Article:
"How Green is Your Eco-label?" is designed to help seafood buyers sort through competing sustainability claims and better identify those labels that result in farming methods with less damage to the ocean. Key findings include:
- "Organic" labels lead the pack, although a few fall noticeably short;
- Many eco-labels are not much better than conventional farmed seafood options when it comes to protecting the ocean environment;
- Scale is a big challenge for eco-labels: For the most part, eco-labels are awarded based on an individual farm's environmental footprint. However, the cumulative environmental effects of many farms can quickly overwhelm the benefits of reductions in impacts by a single farm or small group of certified farms.
Supported by the Pew Environment Group, (www.PewEnvironment.org) the study, which was reviewed by several independent experts, uses a well-established quantitative methodology derived from the 2010 Global Aquaculture Performance Index ( www.gapi.ca) to determine numerical scores of environmental performance for 20 different eco-labels for farmed marine finfish, such as salmon, cod, turbot, and grouper. These scores were used to rank performance among the various eco-labels. The assessment did not look at eco-labels for freshwater farmed fish, such as tilapia or catfish.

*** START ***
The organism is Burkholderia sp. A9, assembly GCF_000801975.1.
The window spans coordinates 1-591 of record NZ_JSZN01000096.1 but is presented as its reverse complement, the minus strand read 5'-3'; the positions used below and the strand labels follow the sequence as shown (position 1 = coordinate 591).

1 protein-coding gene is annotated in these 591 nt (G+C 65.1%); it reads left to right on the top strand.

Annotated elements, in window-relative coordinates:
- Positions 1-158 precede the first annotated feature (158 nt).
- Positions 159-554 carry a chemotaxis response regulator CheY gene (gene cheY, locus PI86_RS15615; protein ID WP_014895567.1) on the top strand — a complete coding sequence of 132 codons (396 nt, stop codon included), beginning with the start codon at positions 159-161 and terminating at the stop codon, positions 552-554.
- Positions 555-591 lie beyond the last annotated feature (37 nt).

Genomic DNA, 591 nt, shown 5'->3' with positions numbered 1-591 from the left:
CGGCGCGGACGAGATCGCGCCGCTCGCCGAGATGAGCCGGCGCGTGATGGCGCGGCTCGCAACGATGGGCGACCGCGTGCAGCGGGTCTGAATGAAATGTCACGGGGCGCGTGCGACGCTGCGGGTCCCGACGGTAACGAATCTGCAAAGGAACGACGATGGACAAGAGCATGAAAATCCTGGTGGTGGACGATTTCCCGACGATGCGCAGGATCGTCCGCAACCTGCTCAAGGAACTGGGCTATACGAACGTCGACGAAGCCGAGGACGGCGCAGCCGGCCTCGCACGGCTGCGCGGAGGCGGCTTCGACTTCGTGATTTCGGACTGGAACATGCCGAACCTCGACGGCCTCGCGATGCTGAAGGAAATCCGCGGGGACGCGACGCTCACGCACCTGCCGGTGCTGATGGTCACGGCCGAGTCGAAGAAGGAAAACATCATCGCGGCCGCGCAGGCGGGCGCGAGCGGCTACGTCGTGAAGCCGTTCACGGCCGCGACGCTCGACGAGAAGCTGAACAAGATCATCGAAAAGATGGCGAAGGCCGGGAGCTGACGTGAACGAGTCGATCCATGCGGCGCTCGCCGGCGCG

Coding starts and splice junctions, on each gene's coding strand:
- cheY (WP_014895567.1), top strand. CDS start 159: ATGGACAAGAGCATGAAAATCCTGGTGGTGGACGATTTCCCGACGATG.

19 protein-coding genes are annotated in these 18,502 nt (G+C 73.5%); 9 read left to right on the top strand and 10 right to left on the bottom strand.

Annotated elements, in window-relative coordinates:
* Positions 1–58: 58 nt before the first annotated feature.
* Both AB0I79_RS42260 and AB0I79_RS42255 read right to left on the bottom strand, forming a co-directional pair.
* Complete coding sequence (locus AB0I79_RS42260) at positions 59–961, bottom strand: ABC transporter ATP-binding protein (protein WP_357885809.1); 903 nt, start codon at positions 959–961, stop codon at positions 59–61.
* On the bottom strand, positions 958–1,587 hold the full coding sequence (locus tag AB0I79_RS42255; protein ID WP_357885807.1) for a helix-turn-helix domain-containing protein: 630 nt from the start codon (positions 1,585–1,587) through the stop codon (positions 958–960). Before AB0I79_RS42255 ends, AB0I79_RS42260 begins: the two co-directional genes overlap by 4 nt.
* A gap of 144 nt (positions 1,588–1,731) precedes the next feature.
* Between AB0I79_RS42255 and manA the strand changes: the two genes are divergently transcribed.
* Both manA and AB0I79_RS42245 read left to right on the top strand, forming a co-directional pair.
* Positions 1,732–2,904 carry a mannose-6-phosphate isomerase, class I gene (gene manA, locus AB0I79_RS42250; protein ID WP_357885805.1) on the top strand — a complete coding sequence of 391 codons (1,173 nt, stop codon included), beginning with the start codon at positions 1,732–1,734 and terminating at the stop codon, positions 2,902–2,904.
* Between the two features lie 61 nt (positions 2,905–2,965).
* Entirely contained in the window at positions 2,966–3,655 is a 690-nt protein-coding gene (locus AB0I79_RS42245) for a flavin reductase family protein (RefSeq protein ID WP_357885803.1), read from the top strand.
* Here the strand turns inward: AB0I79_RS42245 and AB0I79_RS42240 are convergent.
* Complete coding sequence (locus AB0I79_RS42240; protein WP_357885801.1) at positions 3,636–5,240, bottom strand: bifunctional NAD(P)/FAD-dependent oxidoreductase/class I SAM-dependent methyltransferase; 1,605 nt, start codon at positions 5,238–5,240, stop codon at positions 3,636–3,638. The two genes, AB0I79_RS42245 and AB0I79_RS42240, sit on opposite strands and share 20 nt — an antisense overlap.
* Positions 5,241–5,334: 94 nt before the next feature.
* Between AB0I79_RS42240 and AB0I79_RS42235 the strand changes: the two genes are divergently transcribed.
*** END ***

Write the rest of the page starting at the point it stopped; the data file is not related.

The authors used 10 environmental factors to assess the eco-labels, including antibiotic use, the ecological effect of farmed fish that escape from pens, sustainability of the fish that serve as feed, parasiticide use, and industrial energy needed in aquaculture production.